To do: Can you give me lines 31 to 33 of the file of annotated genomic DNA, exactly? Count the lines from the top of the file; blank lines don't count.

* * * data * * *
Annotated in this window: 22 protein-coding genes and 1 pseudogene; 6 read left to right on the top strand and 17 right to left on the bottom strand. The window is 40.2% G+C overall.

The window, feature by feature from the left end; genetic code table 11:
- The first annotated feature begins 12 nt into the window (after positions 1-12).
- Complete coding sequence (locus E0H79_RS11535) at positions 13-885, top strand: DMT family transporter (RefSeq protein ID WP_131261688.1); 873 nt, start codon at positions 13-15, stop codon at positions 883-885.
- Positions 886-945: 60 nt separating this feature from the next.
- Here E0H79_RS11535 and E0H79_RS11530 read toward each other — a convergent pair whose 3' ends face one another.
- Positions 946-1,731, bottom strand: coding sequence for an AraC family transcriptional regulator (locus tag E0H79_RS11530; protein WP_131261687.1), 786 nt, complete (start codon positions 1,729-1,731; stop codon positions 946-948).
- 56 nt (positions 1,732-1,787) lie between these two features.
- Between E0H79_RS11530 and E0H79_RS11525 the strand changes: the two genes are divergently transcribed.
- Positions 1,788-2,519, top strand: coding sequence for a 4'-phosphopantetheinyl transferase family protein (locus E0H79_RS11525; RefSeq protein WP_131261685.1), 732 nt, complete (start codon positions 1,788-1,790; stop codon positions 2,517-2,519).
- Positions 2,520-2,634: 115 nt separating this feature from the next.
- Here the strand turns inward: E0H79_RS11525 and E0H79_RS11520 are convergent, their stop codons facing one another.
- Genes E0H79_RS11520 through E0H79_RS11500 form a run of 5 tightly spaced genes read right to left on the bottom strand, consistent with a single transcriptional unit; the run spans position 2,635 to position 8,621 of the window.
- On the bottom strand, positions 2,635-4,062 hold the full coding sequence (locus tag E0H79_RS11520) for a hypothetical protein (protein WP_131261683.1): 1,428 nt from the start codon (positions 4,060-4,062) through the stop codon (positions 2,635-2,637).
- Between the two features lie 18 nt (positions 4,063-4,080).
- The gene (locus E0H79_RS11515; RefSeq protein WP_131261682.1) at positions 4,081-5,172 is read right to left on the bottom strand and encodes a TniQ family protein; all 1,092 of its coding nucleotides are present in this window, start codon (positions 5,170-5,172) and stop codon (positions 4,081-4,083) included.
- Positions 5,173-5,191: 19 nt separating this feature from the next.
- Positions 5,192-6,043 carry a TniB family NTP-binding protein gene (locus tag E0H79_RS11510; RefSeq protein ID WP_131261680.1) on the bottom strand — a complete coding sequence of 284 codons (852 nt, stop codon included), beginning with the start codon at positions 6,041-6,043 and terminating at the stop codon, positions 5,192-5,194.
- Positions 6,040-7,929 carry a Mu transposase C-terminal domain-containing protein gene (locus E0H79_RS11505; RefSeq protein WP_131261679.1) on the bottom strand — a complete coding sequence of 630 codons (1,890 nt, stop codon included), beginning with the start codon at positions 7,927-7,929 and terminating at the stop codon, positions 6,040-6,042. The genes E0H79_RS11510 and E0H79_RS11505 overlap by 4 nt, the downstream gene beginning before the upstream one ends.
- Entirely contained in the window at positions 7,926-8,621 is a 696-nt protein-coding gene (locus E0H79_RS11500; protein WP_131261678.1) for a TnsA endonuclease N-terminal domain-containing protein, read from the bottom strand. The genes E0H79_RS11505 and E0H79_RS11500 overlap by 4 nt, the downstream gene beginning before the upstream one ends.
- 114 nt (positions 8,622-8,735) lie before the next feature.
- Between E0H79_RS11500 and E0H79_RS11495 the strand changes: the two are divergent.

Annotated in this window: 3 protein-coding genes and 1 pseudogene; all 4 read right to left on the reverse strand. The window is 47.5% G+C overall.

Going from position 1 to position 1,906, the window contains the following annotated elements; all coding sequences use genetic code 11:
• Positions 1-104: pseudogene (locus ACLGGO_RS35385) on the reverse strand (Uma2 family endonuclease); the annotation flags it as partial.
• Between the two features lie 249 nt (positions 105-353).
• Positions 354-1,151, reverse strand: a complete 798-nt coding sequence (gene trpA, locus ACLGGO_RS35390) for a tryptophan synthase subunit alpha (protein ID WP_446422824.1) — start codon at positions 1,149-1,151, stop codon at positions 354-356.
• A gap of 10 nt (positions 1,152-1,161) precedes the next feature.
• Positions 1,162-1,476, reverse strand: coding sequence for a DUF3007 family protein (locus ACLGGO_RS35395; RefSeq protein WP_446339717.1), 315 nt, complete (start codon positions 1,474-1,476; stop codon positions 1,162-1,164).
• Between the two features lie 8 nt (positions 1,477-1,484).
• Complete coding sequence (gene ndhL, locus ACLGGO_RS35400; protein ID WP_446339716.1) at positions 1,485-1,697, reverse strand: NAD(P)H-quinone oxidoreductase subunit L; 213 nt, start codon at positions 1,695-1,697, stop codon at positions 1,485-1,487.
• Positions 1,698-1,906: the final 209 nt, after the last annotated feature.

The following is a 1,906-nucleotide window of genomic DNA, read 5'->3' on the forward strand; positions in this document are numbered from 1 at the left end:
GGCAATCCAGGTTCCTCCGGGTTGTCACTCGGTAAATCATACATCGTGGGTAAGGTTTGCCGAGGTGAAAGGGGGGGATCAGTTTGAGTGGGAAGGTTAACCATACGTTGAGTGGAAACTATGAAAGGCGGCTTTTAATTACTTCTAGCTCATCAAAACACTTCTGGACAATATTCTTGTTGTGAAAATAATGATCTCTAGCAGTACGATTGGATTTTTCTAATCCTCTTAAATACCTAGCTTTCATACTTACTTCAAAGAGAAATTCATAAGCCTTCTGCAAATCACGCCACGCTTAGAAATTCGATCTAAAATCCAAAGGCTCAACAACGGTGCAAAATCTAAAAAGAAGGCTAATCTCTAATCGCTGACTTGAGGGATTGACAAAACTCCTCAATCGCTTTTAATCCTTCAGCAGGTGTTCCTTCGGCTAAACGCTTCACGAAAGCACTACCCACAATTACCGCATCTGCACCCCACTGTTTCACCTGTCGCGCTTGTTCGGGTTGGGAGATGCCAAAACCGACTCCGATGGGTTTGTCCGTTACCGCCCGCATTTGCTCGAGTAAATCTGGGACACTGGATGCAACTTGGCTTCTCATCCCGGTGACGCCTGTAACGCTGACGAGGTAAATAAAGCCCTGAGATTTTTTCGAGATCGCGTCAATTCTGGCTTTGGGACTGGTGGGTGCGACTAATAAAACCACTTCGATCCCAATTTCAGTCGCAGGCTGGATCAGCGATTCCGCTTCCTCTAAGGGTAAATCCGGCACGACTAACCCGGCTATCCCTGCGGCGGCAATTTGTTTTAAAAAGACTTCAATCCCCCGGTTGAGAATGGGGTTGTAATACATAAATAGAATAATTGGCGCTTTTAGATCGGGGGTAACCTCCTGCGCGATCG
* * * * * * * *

• Complete coding sequence (gene ndhL, locus ACLGGO_RS35400; protein ID WP_446339716.1) at positions 1,485-1,697, reverse strand: NAD(P)H-quinone oxidoreductase subunit L; 213 nt, start codon at positions 1,695-1,697, stop codon at positions 1,485-1,487.
• Positions 1,698-1,906: the final 209 nt, after the last annotated feature.

The following is a 1,906-nucleotide window of genomic DNA, read 5'->3' on the forward strand; positions in this document are numbered from 1 at the left end: